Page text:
When it comes to data privacy and cybersecurity, trust needs to go hand in hand. It is an important aspect of running an enterprise sucessfully, as without trust businesses and organisations cannot grow. With this being a major topic at PrivSec Global next week, here we take a brief look into Trust.


As consumers increasingly adopt digital technology, the data they generate can improve enterprises’ consumer engagement, provide insight into developing new products and services, and allow for personalised advertising and marketing. It is evident, consumer data is transforming business, however it as important that businesses and organisations are responsible in ensuring that their consumer data is safe. 

A survey of 1,000 North American consumers, conducted by McKinsey, revealed that they were becoming increasingly intentional about what type of data they share - and with whom. Consumers were more likely to share personal data that are a necessary part of their interactions with an organisation. 

It was also discovered that consumers were more comfortable in sharing their data with providers in healthcare and financial services. It should be noted that no industry reached a trust rating of 50% for data protection, and given the recent history of high-profile consumer-data breaches, the lack of trust is understandable. 

Over three years since the introduction of the General Data Protection Regulation (GDPR) and we still continue to see companies suffer data breaches and non-compliance in legislations - resulting in consumers restricting what data is shared with organisations.  

Zero trust approach

The Zero trust approach has become a model utilised by many companies and has become a more proactive method in securing consumer data.

Zero trust considers an organisation’s network to be already compromised and, as a result, applies a “never trust, always verify” logic to its sytems, applications or network access. Zero trust says to trust no one, not even the user behind the firewall. By implementing a zero trust approach, organisations can ensure only verified users and trusted applications, devices and networks are being used before granting access to the data they need - greatly reducing attack surfaces.

Adopting a zero trust architecture is rising in popularity as a direct response to a diminishing perimeter. Gartner predicts that, by 2022, 80% of new business applications will support zero trust network access (ZTNA) for third-party partners and, by 2023, ZTNA will have surpassed VPN use in over 60% of enterprises.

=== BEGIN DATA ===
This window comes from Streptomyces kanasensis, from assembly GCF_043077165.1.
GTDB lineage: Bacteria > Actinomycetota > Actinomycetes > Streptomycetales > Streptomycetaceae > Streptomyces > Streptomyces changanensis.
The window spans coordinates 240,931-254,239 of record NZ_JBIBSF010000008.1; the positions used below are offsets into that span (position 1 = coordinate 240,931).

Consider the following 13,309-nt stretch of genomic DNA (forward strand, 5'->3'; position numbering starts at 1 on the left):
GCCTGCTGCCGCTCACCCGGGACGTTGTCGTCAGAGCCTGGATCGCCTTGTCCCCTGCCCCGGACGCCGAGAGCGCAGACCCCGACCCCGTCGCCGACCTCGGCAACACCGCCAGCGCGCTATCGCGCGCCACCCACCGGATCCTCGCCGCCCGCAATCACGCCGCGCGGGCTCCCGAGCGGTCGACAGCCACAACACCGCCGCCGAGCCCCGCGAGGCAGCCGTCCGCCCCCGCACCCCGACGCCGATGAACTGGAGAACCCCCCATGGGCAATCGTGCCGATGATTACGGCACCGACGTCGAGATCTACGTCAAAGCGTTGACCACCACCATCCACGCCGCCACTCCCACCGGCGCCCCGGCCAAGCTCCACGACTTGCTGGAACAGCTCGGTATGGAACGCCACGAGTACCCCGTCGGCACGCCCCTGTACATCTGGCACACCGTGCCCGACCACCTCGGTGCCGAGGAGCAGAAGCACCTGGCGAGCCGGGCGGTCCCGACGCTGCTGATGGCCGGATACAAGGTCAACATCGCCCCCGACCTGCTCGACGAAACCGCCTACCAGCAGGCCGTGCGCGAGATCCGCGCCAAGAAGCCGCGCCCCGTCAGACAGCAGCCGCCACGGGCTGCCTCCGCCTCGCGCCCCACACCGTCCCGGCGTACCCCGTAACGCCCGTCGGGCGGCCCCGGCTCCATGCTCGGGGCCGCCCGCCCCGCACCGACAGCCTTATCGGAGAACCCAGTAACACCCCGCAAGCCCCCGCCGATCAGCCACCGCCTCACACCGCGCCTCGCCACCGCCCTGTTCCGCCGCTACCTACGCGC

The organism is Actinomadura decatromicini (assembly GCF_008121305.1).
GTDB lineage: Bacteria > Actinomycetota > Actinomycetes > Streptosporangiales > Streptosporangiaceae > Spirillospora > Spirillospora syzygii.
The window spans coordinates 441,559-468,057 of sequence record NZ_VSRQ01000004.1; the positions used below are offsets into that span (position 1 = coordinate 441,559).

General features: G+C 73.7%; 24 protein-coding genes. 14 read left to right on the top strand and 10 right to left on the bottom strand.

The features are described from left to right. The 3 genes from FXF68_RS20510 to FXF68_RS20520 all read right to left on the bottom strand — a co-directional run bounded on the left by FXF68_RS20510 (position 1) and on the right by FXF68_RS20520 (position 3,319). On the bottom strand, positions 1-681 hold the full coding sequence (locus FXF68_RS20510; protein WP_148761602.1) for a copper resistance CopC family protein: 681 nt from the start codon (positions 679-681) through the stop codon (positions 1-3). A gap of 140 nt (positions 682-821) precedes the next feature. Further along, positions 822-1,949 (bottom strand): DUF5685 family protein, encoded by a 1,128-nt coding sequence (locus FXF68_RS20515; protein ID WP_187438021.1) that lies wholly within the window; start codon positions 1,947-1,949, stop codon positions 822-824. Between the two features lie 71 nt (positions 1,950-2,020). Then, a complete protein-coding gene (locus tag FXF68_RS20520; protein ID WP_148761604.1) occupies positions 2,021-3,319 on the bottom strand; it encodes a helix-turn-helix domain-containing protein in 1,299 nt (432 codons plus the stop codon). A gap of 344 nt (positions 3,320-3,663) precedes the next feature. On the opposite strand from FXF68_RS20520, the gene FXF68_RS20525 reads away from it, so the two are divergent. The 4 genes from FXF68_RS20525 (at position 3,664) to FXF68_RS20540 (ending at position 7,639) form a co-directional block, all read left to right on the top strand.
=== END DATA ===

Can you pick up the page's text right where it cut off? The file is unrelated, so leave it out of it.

Whilst Zero trust doesn’t protect organisations from every possible attack, it speeds up threat detection, closes gaps in visibility and reduces risks, whilst achieving compliance with data privacy regulations. 

Data transparency

Since the pandemic, people are questioning the trustworthiness of government organisations and law enforcement agencies to scientific research, media outlets and schools. No enterprise is immune from the wave of distrust. 

Currently, privacy legislations, like GDPR and other new requirements are cited by experts as having a substantial impact on corporate data practices. 

“Organizations have shifted from focusing on collecting as much individual data as possible to enable personalization toward minimizing the level of individual information they have to maintain, because data now represents risk exposure,” said Brian Burke, research vice president for technology innovation at Gartner and lead author of the firm’s Hype Cycle for Emerging Technologies.

However, it can be argued that data transparency and trust is much bigger than complying to regulations. Immediate focus on trustworthiness and transparency is vital.

Enterprises will have to win consumers by demonstrating how exactly their data is being used, and convince employees, management and regulators that the data collected is trustworthy. Successful enterprises will collaborate consumers and employees to establish new data driven business models and work patterns in the future. 

AI and trust

With AI being applied more in all aspects of the data and digital landscape, and in use in our homes, its explainability becomes a big deal. 

Bias has become one of the biggest challenges in implementing AI algorithims, and until stakeholders have a peer inside these algorithms, they won’t be able to see if bias exists and what can be done to mitigate it.

Sachin Vyas, vice president of data, AI and automation at LTI, a digital transformation consultancy told TechTarget that CIOs and other IT leaders need to pay attention to the purpose and aims of the AI system and not fall back on the measley line that algorithm is sophisticate but the data is biased - as real-world data will always be biased. 

By understanding what the impact of the AI will be and knowing how it will affect businesses or customers is how true transparency can be achieved.  

When organsations truly understand and acknowlege the interdependent relationship between data collection and use and consumer trust, will they truly accomplish and achieve their goals to be a trustworthy valued brand.

PrivSec Global

Sessions: Trust

Tuesday 22 June

Wednesday 23 June

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